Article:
Gravy to Get Ahead of the Game

In our household, Jamie Oliver get first dibs for his sauces and gravies – well the ones that use meat anyway.  Veggie gravies are a constant work-in-progress to reach our gravy utopia where flavour isn’t overwhelmed by mushroom or onion.  In our Carnivore/Herbivore pushmepullyou meals we can never agree on whether to have a 100% veggie gravy or make two to appease both camps.

Especially at Christmas, when tempers are as hot as the oven by the time the turkey is anywhere close to the table, anything that makes life easier is a godsend.  We can put a regular roast on the table as smoothly as you please, but add some jingle bells (and an early morning cocktail) and catastrophe isn’t far away.

So, a meat gravy you can make in advance and freeze – it’s genius and we can’t believe we have never done this in the past!  The veggie gravy can be treated the same way – and what could be easier (except for forgetting to take it out of the freezer…)?

Note – this Jamie recipe is fairly pale in colour.  If you prefer a rich dark gravy then you may need to add a little old-fashioned gravy browning.



Meaty Get-ahead gravy


Makes 1 litre

  • 2 celery sticks , trimmed and roughly chopped
  • 2 carrots , roughly sliced
  • 2 onions , peeled and quartered
  • 5 fresh bay leaves
  • 5 fresh sage leaves
  • 4 sprigs of fresh rosemary
  • 2 star anise
  • 2 rashers of smoked streaky bacon , the best quality you can afford
  • 8 higher-welfare chicken wings
  • olive oil
  • sea salt
  • freshly ground black pepper
  • 4 tablespoons plain flour
  • 60 ml sherry or port , optional
  • 2 heaped dessert spoons cranberry sauce , for finishing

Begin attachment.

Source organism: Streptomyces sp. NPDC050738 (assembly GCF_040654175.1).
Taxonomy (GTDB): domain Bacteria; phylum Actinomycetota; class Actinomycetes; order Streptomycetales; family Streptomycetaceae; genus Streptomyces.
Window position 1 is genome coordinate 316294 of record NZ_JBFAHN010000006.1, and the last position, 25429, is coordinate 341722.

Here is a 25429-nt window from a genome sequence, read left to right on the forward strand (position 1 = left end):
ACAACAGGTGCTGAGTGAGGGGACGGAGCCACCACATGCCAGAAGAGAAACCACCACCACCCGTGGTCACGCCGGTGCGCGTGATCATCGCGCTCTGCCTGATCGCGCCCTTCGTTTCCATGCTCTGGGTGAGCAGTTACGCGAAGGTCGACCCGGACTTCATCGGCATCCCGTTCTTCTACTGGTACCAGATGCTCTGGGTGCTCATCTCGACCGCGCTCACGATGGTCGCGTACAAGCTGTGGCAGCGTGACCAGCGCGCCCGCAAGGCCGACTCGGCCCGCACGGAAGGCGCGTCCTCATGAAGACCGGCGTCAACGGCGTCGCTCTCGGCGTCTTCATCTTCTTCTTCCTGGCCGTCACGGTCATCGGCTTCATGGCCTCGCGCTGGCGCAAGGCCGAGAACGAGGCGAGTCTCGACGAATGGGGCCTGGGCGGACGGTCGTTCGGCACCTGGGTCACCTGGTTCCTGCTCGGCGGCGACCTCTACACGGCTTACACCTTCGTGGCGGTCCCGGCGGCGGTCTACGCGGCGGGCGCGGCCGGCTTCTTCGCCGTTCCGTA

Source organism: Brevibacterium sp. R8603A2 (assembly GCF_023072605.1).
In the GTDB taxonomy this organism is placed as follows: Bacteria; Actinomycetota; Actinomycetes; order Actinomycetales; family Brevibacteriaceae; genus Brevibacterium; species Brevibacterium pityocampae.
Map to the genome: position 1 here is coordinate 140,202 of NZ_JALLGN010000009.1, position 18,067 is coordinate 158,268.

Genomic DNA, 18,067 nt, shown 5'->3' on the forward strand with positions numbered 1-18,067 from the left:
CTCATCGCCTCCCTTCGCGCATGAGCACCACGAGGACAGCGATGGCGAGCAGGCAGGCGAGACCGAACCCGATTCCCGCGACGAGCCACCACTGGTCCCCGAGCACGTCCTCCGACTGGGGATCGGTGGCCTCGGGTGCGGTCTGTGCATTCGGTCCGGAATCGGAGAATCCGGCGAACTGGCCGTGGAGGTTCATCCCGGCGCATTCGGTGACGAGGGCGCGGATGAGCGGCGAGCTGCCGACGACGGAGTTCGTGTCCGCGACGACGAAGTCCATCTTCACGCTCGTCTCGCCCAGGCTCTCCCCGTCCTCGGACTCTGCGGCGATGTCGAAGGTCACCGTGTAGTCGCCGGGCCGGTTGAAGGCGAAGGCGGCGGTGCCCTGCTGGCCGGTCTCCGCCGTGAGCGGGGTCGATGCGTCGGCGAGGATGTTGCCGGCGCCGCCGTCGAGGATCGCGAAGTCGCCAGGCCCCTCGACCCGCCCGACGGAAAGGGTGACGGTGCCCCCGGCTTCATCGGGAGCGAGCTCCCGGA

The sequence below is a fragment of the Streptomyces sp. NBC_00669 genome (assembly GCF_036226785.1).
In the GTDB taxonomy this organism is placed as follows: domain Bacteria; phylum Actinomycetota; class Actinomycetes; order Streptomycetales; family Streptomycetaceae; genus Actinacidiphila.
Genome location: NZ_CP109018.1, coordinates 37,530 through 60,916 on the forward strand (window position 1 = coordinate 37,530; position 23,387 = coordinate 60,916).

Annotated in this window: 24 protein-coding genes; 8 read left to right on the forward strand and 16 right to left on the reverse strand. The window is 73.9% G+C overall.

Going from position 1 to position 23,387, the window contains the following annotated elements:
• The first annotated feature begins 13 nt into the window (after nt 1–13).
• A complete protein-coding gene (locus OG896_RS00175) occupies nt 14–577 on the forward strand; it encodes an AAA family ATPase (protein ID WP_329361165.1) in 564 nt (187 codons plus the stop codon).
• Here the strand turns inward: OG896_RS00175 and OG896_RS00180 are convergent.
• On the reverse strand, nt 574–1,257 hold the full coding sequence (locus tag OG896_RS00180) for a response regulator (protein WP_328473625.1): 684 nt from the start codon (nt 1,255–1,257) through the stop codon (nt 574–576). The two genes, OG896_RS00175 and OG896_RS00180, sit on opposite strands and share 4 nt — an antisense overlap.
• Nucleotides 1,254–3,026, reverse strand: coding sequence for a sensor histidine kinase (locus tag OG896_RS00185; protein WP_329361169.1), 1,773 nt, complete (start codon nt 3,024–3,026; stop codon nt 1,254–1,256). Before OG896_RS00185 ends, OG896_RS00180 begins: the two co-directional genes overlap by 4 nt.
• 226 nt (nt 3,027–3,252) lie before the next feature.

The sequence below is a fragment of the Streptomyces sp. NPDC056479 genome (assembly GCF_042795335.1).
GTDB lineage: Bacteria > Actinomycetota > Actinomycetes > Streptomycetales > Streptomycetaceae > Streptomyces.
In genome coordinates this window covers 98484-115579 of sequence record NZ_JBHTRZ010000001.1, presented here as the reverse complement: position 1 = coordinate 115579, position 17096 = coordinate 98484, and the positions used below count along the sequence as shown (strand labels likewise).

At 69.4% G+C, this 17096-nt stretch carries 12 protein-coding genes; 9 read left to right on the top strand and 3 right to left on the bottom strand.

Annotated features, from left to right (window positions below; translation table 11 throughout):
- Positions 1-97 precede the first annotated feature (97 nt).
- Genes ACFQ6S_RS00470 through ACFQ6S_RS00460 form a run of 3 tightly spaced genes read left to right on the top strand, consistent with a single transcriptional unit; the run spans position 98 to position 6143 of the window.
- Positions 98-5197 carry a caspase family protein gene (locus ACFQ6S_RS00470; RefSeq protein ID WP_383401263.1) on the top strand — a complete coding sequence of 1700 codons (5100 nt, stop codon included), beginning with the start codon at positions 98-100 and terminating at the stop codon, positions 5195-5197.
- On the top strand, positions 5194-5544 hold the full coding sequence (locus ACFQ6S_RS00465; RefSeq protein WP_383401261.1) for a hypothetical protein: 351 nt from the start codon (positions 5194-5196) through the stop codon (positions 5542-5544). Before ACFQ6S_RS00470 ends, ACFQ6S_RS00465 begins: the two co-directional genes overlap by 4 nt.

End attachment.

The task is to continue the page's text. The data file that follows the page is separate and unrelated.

Preheat the oven to 200ºC/400ºF/gas 6. Put the veg, herbs and star anise into a sturdy bottomed roasting tray. Scatter the bacon on top. Break the chicken wings open then put them onto a board and bash the bones up with the end of a rolling pin; this will release more of their flavour. Put them in the pan, drizzle with olive oil, sprinkle over a few pinches of salt and pepper then toss everything together and put the tray in the oven to cook for 1 hour, or until the meat is tender and falling off the bone.

Take the pan out of the oven, and put it on a hob over a low heat and use a potato masher to really grind and mash everything up. Keep mashing, moving and scraping all the goodness from the bottom of the pan as you go. Gradually mix in the flour to thicken the mixture. The longer you let everything fry, the darker your gravy will be. When the flour is combined pour in 2 litres of hot water, turn the heat up and bring to the boil for 10 minutes, till thickened, then turn down the heat and simmer for about 25 minutes, stirring occasionally. If you want to add 60ml sherry or port for flavour, do that now.

When it’s reached the consistency you’re looking for, check the seasoning then push it through a sieve into a large bowl. Really push and mash everything through so you get as much flavour as possible. Discard anything left behind. Once it has cooled down to room temperature put it into containers or freezer bags and pop it in your freezer. You’ll finish it off on Christmas Day.